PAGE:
Your heart beat jumps when a Milbert’s Tortoiseshell Butterfly flies in! Mine does. You just never see them in pairs or threes, and do you expect to see one? No. East of the Mississippi River, they are a northern butterfly.
When this one flew in, and set on this Teasel flowerhead, I was so Thankful for being there, being there then. Add to that the Milbert’s slowly worked the Teasel flowers, one by one, methodically. Better yet, it did not flee when I made my long, protected Macro- lens approach. Icing on the tiramisu cake was that the one was . . . gorgeous. Just look at that flash of nourishing orange on the dorsal surface of that right forewing.
I’m humbled by such limited experiences. I expect that few of you have been so fortunate as I’ve been, to have met and spent many minutes with Milbert’s (this one went to several Teasel flowerheads before it flew).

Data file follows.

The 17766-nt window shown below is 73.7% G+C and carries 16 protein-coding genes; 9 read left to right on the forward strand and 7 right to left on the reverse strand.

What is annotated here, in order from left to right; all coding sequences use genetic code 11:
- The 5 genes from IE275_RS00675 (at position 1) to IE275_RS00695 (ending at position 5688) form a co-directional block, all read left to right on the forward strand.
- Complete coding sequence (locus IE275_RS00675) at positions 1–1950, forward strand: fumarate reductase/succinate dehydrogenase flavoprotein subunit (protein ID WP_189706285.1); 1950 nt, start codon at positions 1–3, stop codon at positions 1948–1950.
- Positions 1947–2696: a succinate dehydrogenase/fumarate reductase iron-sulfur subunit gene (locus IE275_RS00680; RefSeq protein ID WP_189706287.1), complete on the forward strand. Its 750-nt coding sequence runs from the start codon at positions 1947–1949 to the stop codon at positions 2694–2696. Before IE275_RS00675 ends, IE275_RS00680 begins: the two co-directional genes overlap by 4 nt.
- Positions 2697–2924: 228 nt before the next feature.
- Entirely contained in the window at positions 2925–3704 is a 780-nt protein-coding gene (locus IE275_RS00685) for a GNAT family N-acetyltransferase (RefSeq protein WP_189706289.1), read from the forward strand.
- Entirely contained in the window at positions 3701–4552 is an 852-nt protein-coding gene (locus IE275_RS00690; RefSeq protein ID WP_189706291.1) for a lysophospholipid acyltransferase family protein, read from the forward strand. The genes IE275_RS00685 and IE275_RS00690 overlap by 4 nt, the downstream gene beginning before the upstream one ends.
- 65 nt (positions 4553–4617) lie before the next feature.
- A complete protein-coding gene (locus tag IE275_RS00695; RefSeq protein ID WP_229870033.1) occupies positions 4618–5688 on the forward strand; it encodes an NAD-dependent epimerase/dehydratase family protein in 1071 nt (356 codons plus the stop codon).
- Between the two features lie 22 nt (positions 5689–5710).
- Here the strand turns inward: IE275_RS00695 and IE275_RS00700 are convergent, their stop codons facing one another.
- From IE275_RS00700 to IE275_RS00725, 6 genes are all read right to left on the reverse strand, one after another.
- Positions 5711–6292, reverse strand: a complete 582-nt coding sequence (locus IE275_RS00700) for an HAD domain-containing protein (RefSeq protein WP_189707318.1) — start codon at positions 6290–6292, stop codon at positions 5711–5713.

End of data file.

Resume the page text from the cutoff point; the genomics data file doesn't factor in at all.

Raccoon Creek State Park, Nichol Road trail, southwestern Pennsylvania, about an 8-hour drive from the Statue of Liberty boat landing.
(Teasel is an alien plant, FYI, although truth be told, many, many butterflies adore its nectar (as do bees, such as the one shown on the far side of the Teasel)).